The Quebec government's decision to place the English Montreal School Board under trusteeship was at least a decade overdue, says Marlene Jennings, the former Liberal MP who has been given the task of overseeing the troubled organization.
Education Minister Jean-François Roberge stripped several powers from EMSB commissioners earlier this month after a 10-month probe found spending irregularities. But Jennings said it was the management problems highlighted in the report that caused her particular alarm.
"What really stood out was the fact that for years, if not decades, commissioners would literally go into and interfere with the day-to-day operations," Jennings told CBC Montreal's Daybreak on Monday.
This interference, said Jennings, hampered the ability of EMSB employees to function properly and made for an unhealthy work environment.
"Senior staff, and even regular staff, never knew if they were going to be able to do their jobs or if they were going to receive instructions from a commissioner," said Jennings.
She pointed out the government's report noted several instances in which EMSB staff said commissioners tried to influence who they were hiring.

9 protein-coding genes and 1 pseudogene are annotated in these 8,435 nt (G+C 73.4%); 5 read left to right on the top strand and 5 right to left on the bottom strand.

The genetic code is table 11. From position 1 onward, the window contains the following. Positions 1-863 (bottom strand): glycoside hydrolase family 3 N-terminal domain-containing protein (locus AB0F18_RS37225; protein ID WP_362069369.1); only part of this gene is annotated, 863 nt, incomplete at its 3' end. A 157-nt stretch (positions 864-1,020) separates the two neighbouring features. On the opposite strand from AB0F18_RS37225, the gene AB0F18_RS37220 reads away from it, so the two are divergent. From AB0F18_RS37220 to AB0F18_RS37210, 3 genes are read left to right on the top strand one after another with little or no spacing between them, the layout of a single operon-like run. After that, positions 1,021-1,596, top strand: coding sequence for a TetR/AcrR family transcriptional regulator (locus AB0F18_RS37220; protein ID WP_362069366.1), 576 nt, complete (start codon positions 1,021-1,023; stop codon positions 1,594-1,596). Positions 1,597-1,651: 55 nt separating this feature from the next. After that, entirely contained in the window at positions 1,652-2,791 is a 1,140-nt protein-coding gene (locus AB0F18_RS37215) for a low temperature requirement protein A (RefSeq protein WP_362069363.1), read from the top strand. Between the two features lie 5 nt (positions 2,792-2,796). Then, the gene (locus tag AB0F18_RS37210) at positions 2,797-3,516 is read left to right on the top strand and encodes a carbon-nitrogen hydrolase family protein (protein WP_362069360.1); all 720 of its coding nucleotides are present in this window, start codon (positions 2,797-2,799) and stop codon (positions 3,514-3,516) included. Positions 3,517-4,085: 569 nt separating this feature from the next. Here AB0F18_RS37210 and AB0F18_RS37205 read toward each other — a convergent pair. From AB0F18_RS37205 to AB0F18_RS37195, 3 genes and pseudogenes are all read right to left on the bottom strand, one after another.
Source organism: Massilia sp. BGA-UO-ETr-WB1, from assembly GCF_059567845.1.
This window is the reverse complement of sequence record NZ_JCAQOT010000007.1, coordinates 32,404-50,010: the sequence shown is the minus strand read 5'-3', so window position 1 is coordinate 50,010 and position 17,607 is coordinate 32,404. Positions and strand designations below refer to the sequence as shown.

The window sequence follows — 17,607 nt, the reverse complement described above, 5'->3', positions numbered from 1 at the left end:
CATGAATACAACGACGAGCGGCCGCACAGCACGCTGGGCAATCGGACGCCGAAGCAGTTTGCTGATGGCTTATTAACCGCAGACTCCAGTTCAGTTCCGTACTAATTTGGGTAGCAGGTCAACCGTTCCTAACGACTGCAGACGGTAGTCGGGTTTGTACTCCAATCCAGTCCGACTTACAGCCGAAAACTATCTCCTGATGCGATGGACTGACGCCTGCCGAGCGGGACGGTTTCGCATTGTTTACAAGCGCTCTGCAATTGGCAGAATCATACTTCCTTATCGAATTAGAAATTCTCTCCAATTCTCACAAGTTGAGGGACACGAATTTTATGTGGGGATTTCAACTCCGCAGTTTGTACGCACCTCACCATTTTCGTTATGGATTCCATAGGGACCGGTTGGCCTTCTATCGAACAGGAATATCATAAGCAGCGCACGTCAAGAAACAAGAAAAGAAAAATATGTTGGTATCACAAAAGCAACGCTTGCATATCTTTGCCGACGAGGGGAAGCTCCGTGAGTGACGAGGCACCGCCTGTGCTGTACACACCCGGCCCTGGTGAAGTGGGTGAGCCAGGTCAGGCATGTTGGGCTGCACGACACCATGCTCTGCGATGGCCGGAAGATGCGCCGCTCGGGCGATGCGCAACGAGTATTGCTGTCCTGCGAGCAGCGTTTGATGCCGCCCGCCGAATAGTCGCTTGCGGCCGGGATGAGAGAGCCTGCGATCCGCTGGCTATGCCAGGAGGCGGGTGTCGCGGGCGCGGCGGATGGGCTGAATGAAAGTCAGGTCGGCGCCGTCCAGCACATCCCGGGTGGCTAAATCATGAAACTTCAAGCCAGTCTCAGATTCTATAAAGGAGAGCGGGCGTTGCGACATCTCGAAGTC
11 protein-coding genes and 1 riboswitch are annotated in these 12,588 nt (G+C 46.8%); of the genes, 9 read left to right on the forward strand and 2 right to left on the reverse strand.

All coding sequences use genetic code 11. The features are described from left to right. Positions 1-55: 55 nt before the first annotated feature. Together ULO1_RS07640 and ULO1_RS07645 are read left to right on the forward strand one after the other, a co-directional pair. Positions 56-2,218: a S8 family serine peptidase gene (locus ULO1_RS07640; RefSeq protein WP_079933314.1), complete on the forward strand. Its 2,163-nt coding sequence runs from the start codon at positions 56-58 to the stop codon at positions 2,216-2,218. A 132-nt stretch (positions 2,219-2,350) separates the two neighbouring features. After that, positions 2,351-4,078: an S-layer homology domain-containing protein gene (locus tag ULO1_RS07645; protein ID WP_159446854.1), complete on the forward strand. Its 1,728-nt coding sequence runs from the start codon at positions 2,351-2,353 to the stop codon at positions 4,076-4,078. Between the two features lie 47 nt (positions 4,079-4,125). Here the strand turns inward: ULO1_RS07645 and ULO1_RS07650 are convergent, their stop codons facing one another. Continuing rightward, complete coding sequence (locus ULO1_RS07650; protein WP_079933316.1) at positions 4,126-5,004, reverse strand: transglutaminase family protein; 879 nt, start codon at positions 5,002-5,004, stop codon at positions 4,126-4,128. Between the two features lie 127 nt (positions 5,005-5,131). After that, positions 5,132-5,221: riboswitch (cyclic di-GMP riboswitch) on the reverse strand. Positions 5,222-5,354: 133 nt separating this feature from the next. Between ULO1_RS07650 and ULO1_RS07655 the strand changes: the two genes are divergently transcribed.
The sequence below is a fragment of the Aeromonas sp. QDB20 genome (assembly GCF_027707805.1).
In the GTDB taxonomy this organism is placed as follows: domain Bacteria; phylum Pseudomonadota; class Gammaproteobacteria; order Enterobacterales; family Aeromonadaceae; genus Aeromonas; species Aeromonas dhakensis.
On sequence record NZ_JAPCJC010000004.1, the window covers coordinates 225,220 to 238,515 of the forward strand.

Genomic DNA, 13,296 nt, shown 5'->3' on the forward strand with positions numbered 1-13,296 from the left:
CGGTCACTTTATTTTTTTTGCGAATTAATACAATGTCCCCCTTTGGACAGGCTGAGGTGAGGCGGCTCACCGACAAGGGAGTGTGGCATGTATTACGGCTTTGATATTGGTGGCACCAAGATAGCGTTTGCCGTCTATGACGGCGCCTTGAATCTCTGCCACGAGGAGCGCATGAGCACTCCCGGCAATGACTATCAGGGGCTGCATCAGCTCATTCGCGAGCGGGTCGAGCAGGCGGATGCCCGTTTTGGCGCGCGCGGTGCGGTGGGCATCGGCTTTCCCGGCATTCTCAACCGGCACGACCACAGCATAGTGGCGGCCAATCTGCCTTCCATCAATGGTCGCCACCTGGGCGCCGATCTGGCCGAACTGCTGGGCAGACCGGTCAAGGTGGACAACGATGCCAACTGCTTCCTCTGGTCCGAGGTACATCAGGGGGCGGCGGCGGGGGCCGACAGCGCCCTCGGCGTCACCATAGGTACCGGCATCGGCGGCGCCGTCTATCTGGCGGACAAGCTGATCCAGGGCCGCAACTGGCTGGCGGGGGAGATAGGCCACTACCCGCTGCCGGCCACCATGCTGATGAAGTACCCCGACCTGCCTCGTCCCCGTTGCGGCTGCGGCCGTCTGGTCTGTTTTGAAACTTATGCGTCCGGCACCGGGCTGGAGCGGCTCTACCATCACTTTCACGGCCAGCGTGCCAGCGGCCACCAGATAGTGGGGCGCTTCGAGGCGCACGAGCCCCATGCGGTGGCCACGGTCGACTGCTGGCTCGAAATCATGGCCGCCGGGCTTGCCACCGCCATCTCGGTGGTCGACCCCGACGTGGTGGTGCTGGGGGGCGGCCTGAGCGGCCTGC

'This would be a fantastic school board'
Jennings will take on nearly all the powers and functions of the EMSB commissioners for the next six months, while coming up with a plan to restructure the board.
All this comes as the Quebec government is pushing ahead with Bill 40, which would abolish school boards and replace them with service centres. Under the bill, the centres serving English schools will still have some elected officials.
For her part, Jennings says she has not lost faith in school boards as an institution.
"I think the bad governance — the dysfunctional council of commissioners — has already eroded public trust in this particular school board, but not necessarily in all school boards," said Jennings.
Jennings is regarded as an outspoken advocate for English schools boards. In 2015, she joined anglophone community organizations in protesting a plan by the Liberal government to abolish school board elections.
"The sense that I get from the public, from parents, and the personnel, is that the school board as a concept is a good one. If there was good governance, this would be a fantastic school board," Jennings said.
Jennings said students at EMSB schools score top marks among public schools in the province, and are competitive with students at top private schools.
"The people who are teaching our children — the principals in the schools and the staff at headquarters — have been trying to do their job despite the dysfunction of the council of commissioners."